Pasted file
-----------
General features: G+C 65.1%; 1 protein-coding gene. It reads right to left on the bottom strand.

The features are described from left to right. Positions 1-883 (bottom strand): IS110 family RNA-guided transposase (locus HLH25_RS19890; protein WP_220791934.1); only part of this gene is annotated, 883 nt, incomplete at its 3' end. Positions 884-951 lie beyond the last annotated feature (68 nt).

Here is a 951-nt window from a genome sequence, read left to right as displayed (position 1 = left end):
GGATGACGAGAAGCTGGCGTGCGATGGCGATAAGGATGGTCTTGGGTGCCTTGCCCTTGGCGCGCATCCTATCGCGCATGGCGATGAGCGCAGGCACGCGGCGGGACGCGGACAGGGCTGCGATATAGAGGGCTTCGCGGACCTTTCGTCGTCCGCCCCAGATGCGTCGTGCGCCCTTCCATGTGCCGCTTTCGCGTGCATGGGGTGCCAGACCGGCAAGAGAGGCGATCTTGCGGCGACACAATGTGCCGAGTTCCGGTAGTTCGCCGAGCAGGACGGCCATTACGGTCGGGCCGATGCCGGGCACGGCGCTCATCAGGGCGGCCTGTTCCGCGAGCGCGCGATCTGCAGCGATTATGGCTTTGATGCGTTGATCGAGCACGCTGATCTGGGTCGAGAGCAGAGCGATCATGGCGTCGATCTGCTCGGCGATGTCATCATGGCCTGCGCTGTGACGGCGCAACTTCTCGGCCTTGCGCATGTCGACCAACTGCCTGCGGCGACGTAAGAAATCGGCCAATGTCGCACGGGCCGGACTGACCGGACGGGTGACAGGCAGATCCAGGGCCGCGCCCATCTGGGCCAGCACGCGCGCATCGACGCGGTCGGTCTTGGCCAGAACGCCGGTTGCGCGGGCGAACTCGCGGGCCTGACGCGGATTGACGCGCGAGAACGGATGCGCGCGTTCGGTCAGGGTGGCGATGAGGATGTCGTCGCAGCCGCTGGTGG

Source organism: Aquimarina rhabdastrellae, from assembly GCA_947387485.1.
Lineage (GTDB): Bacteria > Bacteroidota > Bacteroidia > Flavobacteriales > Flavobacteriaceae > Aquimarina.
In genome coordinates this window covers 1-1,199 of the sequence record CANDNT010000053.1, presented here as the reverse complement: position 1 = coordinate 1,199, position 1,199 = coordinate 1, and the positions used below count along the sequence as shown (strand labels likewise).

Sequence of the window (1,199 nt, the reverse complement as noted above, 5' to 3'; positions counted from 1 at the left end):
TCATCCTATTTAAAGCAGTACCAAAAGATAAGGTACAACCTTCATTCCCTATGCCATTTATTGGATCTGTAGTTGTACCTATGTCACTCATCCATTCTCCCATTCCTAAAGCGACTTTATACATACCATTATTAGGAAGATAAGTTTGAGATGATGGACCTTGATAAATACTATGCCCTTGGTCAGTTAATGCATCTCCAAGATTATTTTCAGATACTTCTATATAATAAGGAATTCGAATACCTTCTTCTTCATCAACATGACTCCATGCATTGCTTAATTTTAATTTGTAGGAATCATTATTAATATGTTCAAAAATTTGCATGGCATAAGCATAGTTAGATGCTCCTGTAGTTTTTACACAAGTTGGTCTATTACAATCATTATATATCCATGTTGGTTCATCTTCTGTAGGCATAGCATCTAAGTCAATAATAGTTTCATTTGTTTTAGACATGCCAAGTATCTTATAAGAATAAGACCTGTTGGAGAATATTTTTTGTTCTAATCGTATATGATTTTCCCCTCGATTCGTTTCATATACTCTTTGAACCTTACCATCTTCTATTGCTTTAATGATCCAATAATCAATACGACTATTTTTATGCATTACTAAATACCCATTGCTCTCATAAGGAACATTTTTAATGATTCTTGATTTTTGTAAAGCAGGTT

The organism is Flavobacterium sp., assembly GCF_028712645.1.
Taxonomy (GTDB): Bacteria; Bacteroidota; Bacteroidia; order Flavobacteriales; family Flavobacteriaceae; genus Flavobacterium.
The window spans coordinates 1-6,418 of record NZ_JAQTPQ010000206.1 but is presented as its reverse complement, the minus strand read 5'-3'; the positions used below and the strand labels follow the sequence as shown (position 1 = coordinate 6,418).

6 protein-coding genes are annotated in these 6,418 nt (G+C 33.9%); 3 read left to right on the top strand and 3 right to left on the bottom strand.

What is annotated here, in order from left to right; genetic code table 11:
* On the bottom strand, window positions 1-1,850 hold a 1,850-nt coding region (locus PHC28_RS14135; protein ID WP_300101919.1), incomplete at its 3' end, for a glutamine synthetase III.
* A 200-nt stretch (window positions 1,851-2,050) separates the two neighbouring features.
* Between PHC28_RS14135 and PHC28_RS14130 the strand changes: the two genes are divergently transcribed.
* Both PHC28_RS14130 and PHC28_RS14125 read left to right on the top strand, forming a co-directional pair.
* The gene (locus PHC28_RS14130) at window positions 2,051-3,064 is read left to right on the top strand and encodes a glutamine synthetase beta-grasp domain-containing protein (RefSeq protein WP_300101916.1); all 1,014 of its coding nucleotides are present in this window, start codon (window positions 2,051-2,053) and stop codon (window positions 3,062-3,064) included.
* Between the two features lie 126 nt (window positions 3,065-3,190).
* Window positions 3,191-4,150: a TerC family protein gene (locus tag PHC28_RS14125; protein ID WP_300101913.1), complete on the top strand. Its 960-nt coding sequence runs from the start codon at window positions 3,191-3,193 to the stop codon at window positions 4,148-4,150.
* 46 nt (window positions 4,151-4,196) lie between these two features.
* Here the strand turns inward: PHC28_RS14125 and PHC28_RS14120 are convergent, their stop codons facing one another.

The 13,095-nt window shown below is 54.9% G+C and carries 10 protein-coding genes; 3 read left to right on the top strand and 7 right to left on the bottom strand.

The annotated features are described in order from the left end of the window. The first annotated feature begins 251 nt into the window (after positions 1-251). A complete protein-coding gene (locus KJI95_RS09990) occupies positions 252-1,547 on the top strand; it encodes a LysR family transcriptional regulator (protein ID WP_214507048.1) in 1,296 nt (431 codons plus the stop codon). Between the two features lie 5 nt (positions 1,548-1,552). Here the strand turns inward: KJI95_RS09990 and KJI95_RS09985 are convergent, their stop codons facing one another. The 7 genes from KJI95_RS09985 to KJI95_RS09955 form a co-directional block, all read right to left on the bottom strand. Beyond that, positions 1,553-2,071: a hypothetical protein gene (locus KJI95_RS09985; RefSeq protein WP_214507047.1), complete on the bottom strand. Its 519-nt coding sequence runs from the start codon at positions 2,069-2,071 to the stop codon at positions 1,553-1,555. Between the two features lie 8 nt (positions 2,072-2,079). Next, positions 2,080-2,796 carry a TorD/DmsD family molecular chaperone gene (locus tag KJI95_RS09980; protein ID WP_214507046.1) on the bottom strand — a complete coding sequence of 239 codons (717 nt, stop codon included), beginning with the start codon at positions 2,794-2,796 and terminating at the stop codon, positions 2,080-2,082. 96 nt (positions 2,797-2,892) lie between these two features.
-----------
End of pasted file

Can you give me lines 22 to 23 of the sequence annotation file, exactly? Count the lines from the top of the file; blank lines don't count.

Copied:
* 46 nt (window positions 4,151-4,196) lie between these two features.
* Here the strand turns inward: PHC28_RS14125 and PHC28_RS14120 are convergent, their stop codons facing one another.